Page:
Dartmouth College Computer Science
Technical Report series
TR search TR listserv
|By author:||A B C D E F G H I J K L M N O P Q R S T U V W X Y Z|
|By number:||2018, 2017, 2016, 2015, 2014, 2013, 2012, 2011, 2010, 2009, 2008, 2007, 2006, 2005, 2004, 2003, 2002, 2001, 2000, 1999, 1998, 1997, 1996, 1995, 1994, 1993, 1992, 1991, 1990, 1989, 1988, 1987, 1986|
Algorithms have recently become prevalent in the criminal justice system. Tools known as recidivism prediction instruments (RPIs) are being used all over the country to assess the likelihood that a criminal defendant will reoffend at some point in the future. In June of 2016, researchers at ProPublica published an analysis claiming an RPI called COMPAS was biased against black defendants. This claim sparked a nation-wide debate as to how fairness of an algorithm should be measured, and exposed the many ways that algorithms are not necessarily fair. Algorithms are used in the criminal justice system because they are regarded as more accurate and less biased than human predictions; however, there does not exist a contemporary comparison of the performance of human and algorithmic recidivism predictions. To address this, we set out to determine if COMPAS is more accurate than human prediction, and to identify how the racial biases of human recidivism predictions compare to the racial biases of the COMPAS algorithm. After establishing a baseline performance of human prediction, we explore whether incorporating human judgment into algorithms can enhance prediction accuracy.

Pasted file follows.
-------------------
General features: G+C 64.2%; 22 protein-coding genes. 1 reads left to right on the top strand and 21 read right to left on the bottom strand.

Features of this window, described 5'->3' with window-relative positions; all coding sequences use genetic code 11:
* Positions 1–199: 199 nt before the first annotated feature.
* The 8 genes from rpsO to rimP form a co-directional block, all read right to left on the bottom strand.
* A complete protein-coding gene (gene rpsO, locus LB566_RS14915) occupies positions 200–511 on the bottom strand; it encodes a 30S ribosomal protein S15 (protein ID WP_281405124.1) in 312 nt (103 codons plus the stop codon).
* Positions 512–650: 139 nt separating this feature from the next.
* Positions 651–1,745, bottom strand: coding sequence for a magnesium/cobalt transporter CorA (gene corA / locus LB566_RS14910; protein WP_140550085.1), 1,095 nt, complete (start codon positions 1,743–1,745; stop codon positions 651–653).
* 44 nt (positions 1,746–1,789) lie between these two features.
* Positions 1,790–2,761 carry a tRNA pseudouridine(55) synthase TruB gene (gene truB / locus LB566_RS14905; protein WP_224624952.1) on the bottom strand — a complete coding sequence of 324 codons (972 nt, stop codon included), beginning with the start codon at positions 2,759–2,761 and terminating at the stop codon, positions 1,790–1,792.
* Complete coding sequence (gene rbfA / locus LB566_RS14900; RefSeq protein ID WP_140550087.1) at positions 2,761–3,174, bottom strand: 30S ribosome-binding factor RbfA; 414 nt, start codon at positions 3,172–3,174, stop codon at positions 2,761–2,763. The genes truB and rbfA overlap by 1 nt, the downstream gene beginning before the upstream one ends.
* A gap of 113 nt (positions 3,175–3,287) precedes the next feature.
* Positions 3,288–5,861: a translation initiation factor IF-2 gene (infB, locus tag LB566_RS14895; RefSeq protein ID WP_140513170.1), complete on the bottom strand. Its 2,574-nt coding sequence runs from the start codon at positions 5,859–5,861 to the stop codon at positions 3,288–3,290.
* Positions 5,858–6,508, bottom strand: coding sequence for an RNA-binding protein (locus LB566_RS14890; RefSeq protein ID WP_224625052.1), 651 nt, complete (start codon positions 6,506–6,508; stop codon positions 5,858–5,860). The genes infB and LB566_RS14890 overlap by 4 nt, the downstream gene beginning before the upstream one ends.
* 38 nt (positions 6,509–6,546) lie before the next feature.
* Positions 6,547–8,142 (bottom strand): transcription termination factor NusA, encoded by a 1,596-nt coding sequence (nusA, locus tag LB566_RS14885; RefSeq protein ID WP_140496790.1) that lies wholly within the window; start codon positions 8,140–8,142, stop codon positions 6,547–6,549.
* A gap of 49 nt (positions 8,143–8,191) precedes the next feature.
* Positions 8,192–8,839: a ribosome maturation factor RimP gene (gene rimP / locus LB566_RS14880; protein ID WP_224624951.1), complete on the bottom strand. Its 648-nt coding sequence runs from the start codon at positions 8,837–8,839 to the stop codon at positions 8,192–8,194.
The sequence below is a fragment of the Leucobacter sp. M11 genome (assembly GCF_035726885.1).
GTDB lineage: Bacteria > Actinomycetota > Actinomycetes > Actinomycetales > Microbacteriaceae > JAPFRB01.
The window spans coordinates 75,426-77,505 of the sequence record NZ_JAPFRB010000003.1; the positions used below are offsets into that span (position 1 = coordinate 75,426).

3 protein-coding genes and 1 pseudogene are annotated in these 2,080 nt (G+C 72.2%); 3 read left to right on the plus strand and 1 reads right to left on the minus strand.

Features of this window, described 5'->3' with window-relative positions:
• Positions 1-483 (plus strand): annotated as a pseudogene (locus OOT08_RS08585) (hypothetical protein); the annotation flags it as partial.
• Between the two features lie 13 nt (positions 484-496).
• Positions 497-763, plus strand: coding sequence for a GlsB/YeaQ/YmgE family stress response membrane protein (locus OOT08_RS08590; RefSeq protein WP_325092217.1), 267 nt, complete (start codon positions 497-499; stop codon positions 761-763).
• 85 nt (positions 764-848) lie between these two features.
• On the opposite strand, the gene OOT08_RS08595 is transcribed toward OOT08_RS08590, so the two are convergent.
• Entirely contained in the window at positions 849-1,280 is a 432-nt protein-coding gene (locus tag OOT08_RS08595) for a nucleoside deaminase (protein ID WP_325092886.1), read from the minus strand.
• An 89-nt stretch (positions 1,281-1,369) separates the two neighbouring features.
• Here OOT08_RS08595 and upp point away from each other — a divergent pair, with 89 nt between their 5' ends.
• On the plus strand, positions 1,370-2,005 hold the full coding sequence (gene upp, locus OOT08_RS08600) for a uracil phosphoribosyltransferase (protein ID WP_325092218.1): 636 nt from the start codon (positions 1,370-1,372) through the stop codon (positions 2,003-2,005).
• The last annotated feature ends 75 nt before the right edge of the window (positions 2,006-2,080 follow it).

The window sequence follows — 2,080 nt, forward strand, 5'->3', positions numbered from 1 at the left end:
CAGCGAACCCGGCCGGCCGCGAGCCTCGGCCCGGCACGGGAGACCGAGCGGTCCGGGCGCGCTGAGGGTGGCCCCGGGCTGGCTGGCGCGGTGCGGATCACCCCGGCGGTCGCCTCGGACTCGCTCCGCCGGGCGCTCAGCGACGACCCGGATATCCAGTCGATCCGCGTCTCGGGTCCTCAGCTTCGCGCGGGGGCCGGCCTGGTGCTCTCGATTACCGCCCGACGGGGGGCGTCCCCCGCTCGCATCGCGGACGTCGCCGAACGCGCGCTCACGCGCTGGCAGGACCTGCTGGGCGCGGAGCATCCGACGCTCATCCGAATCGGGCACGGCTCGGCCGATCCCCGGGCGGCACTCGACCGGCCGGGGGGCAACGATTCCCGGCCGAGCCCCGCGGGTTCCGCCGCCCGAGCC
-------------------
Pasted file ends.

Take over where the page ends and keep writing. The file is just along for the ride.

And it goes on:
Senior Honors Thesis. Advisor: Hany Farid.
Bibliographic citation for this report: [plain text] [BIB] [BibTeX] [Refer]
Or copy and paste:
Julia J. Dressel, "Accuracy and Racial Biases of Recidivism Prediction Instruments." Dartmouth Computer Science Technical Report TR2017-822, June 2017.
Notify me about new tech reports.
Search the technical reports.
To receive paper copy of a report, by mail, send your address and the TR number to reports AT cs.dartmouth.edu
Copyright notice: The documents contained in this server are included by the contributing authors as a means to ensure timely dissemination of scholarly and technical work on a non-commercial basis. Copyright and all rights therein are maintained by the authors or by other copyright holders, notwithstanding that they have offered their works here electronically. It is understood that all persons copying this information will adhere to the terms and constraints invoked by each author's copyright. These works may not be reposted without the explicit permission of the copyright holder.
Technical reports collection maintained by David Kotz.